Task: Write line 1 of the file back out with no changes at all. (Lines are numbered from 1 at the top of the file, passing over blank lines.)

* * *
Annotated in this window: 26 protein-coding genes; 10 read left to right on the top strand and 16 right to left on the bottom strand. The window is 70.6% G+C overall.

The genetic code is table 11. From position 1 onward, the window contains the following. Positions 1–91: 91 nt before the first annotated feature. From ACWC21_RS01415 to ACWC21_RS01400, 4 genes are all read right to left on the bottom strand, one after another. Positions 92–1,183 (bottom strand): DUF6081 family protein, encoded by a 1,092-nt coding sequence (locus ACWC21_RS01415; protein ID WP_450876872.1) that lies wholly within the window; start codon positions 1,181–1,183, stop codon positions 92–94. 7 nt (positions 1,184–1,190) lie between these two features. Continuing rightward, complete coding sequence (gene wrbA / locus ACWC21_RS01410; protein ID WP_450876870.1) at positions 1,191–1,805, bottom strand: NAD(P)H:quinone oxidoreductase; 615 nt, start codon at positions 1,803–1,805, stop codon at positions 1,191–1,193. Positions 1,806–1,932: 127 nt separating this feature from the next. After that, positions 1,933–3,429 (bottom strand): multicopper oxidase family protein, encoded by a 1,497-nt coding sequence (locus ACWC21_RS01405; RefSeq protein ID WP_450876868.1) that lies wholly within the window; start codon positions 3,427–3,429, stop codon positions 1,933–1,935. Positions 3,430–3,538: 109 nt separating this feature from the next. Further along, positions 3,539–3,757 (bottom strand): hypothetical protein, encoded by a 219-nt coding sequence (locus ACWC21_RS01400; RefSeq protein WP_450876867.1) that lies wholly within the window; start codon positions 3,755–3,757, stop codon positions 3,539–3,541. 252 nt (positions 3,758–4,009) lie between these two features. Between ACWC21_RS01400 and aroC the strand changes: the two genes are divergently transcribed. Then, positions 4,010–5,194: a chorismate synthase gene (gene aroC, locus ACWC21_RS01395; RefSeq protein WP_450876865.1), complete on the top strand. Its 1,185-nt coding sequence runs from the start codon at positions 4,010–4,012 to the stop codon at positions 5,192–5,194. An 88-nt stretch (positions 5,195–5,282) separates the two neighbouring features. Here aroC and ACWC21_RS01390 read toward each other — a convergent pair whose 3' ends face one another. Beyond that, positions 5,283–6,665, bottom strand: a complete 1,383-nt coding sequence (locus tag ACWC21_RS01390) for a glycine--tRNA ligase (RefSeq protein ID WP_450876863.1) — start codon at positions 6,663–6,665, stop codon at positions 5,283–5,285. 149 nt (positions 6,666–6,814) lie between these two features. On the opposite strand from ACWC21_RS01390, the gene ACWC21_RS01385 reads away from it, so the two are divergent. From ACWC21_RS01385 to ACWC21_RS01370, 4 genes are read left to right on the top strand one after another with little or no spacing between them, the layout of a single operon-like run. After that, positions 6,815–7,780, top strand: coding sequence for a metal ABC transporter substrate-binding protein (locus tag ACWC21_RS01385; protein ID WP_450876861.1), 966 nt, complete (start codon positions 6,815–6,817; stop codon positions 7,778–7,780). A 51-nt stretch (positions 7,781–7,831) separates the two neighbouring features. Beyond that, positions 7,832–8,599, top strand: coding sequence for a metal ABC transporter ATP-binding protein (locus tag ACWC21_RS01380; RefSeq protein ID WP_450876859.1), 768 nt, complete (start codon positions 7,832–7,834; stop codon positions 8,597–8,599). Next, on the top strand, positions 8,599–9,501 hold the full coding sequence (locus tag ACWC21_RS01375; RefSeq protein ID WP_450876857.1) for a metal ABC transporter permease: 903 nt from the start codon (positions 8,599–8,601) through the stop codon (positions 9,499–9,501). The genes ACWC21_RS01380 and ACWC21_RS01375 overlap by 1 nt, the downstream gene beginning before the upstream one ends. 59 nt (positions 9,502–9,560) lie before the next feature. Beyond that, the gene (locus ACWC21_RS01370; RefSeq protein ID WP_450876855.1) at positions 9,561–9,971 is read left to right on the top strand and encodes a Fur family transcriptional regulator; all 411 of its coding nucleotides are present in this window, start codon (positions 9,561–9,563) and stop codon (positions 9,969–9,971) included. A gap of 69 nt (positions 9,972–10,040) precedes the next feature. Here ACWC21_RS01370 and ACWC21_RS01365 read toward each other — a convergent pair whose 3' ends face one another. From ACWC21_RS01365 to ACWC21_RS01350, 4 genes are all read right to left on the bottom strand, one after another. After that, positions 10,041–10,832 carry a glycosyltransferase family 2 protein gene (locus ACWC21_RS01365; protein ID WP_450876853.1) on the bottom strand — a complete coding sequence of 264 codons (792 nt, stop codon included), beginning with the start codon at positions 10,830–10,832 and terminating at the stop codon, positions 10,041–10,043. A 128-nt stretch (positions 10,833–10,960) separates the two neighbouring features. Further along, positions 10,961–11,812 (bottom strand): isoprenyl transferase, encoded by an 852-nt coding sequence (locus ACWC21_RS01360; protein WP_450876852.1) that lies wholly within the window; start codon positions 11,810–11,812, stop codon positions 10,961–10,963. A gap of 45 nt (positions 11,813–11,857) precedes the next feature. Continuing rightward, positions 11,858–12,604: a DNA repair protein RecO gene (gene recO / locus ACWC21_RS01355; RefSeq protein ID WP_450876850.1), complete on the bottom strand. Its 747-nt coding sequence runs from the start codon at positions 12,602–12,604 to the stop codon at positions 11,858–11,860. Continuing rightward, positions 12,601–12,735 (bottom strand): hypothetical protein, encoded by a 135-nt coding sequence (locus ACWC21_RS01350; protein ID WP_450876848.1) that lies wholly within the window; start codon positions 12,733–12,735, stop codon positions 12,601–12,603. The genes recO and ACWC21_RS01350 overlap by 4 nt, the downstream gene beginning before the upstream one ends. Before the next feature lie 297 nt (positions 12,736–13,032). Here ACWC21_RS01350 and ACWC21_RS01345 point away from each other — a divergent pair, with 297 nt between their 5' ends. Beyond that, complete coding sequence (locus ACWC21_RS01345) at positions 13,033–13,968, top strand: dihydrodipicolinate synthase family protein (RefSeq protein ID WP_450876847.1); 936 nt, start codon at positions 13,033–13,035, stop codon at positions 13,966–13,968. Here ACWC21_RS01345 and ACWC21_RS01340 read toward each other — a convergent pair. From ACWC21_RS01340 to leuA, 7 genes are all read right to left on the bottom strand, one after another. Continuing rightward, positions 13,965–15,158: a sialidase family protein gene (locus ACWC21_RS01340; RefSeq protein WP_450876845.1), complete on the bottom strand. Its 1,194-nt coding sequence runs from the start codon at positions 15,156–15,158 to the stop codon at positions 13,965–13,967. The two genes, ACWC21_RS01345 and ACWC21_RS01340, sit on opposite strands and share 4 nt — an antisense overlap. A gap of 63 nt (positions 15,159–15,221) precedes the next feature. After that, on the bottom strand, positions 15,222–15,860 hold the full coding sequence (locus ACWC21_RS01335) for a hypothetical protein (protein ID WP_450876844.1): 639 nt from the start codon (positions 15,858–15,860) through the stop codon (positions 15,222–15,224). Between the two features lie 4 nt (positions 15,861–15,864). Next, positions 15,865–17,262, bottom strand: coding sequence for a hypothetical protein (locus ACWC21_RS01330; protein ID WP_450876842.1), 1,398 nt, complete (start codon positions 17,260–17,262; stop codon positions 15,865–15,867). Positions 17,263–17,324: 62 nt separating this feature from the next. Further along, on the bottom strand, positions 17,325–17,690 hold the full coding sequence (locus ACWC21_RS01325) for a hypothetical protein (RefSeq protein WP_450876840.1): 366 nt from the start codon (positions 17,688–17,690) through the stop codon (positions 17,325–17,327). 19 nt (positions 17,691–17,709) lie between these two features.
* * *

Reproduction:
Annotated in this window: 26 protein-coding genes; 10 read left to right on the top strand and 16 right to left on the bottom strand. The window is 70.6% G+C overall.